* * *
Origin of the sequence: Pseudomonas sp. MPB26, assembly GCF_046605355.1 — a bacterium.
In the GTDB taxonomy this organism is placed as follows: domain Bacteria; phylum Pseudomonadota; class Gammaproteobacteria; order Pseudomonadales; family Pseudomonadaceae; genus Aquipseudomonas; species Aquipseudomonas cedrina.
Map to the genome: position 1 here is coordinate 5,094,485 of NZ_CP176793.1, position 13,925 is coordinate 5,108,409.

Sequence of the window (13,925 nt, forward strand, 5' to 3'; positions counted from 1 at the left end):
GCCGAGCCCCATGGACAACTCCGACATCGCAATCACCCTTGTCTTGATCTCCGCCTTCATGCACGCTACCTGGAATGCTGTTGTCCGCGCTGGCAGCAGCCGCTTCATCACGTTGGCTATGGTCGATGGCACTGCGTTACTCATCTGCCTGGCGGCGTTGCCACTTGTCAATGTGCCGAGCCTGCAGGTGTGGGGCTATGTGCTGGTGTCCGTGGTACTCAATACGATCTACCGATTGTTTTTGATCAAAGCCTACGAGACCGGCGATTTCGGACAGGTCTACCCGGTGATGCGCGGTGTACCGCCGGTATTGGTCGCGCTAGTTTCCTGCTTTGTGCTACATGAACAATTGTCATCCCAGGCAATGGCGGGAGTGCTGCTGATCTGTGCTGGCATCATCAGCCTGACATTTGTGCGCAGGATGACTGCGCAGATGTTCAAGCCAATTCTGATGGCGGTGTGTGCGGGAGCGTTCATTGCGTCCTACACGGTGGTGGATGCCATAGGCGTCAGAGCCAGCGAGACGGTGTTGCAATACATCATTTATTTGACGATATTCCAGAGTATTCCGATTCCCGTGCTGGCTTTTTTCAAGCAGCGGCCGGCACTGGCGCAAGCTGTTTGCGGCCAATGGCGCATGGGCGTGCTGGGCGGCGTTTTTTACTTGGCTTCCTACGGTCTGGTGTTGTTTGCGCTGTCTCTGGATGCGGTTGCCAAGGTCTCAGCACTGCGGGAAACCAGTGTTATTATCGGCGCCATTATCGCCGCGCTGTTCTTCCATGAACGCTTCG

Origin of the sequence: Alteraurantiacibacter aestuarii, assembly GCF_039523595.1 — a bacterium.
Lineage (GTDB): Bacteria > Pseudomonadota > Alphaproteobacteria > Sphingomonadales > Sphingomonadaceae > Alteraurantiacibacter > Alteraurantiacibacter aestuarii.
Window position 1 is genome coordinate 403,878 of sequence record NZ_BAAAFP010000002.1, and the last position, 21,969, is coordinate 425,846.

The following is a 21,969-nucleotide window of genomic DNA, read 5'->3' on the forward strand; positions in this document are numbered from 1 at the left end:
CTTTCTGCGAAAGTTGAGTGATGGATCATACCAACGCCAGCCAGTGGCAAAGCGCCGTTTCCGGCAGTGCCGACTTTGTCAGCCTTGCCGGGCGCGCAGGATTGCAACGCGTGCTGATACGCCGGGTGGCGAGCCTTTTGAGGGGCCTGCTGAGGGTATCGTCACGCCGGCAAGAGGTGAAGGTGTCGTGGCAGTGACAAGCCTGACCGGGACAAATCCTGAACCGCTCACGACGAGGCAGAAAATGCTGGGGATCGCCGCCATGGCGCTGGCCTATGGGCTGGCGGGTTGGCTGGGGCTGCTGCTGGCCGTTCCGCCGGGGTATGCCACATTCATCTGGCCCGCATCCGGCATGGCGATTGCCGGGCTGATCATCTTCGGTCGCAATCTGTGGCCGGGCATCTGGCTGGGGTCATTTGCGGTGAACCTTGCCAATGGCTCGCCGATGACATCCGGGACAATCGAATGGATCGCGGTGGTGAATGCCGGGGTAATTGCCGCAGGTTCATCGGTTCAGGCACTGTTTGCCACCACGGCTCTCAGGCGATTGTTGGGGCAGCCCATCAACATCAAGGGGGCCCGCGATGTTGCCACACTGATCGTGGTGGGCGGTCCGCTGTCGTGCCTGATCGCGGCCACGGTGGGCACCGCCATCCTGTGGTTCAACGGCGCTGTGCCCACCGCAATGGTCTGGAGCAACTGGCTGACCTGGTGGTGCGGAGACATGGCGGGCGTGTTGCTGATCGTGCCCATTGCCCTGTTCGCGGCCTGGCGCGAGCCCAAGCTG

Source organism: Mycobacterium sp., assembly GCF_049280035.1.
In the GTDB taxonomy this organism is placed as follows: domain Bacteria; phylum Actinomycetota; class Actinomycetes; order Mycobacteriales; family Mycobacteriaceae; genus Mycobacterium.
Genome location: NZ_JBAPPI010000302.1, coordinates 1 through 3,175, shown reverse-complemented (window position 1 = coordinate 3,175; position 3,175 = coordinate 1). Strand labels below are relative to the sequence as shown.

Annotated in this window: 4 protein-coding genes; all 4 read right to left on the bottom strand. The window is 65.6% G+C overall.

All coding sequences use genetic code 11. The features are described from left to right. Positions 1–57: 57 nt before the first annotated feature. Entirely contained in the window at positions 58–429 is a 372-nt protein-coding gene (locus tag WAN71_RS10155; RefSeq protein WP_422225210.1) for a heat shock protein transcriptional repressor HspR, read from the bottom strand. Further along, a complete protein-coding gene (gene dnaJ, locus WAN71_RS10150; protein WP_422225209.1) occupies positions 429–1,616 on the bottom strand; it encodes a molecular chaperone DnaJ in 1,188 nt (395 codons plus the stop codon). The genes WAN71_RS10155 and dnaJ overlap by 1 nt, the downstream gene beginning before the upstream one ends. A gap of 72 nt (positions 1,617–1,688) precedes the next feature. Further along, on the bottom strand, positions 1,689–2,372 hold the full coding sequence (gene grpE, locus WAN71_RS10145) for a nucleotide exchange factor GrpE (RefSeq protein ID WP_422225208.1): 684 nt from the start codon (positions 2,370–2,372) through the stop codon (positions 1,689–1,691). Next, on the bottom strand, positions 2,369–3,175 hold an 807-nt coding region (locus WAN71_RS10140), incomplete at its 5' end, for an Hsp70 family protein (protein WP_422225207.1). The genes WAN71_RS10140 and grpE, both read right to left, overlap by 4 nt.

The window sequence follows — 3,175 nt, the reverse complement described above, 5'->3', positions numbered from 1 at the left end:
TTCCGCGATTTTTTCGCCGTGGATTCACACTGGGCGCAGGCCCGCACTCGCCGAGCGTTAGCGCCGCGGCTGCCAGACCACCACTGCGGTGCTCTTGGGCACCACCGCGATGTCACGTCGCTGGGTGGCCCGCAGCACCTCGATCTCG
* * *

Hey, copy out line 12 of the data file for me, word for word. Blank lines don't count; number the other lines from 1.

In the GTDB taxonomy this organism is placed as follows: domain Bacteria; phylum Actinomycetota; class Actinomycetes; order Mycobacteriales; family Mycobacteriaceae; genus Mycobacterium.